Digital radiography machines have become the health industry standard for imaging medical technology. The equipment uses computer software to generate images of the body in the way a traditional x-ray would but with much less radiation. Despite its many advantages, disadvantages still remain regarding the technology's effective use and successful integration into hospitals with low budgets.
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Size and Resolution
In digital radiography, the image produced from the scan is relative to the size of the computer screen it is viewed on and the software being used to create the image. Compared with a traditional x-ray, this results in a smaller imaging size, which may obscure objects in the scan or cut them out altogether. Images may also lack the resolution necessary to correctly identify what is being viewed in the image. Without a comprehensive image, it becomes more difficult for medical personnel to make an effective diagnosis and recommend the best course of treatment.
The incorporation of new technology has a less quantifiable disadvantage, which is the training of existing staff to use it. A hospital or diagnostic imaging centre may incur additional expenses to pay staff members to be trained or to attend seminars and new certification programs to become competent using digital imaging technology. A hospital may also be required to hire new staff trained in how to use digital radiography equipment while existing staff is being trained, which further increases cost.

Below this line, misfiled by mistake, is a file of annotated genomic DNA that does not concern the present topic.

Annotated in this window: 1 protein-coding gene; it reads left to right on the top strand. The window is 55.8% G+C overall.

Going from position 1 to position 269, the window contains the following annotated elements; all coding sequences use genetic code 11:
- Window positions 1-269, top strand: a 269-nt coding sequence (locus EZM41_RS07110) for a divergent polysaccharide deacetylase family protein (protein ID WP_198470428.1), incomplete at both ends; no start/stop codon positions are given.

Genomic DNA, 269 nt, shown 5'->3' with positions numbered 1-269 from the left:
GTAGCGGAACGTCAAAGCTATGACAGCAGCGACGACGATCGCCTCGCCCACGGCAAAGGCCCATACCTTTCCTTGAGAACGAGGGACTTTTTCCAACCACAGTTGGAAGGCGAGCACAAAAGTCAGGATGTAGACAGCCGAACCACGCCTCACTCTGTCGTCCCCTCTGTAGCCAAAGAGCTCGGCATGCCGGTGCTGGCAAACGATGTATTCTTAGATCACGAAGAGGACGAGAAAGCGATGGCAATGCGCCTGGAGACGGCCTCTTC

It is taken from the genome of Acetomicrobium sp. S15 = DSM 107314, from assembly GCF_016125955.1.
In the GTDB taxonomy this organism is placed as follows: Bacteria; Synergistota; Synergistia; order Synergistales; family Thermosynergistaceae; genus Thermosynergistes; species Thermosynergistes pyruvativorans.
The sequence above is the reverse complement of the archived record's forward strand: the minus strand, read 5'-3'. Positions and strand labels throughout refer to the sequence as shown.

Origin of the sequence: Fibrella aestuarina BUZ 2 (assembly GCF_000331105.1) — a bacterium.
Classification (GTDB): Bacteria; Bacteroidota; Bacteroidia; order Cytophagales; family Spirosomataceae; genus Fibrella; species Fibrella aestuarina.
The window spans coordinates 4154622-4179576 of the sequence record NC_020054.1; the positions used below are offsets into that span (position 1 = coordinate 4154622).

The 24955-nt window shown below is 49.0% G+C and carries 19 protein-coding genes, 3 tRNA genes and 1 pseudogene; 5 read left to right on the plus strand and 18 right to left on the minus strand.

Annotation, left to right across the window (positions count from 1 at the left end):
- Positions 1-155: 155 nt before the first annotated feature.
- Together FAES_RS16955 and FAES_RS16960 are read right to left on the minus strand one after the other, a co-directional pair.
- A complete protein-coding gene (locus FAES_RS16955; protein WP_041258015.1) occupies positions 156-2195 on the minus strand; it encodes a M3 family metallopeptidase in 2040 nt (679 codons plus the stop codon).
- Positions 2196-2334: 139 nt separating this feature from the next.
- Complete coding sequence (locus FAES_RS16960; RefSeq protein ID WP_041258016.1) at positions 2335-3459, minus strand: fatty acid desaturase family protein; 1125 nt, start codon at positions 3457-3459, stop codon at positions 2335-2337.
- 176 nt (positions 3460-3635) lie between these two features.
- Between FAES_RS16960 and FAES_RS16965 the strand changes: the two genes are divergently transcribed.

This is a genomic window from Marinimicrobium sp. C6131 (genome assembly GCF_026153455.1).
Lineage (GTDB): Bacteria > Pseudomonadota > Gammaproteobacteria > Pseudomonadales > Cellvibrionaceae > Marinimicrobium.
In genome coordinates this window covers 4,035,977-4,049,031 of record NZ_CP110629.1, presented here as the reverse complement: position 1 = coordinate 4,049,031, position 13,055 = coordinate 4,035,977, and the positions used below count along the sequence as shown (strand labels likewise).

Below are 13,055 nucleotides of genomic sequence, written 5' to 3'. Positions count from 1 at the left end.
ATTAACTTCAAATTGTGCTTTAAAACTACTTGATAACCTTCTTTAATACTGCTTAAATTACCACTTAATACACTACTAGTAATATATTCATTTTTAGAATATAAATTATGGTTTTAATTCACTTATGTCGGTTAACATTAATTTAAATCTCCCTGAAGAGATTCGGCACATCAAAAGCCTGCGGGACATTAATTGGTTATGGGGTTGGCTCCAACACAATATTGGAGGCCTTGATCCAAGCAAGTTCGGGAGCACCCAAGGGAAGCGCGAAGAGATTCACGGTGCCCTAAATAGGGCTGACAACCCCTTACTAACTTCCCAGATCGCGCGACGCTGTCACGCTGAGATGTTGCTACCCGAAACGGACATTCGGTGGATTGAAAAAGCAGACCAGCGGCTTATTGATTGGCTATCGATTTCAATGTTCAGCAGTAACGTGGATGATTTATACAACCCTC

Aside from training staff, the initial cost of purchasing digital radiography equipment is prohibitively high. According to DiagnosticImaging.com, the initial cost of DR systems is more than twice that of traditional x-ray machines, with a price tag between £260,000 and £390,000. This does not include the networking and software costs needed to successfully integrate digital imaging machines into the hospital's existing network of computers.
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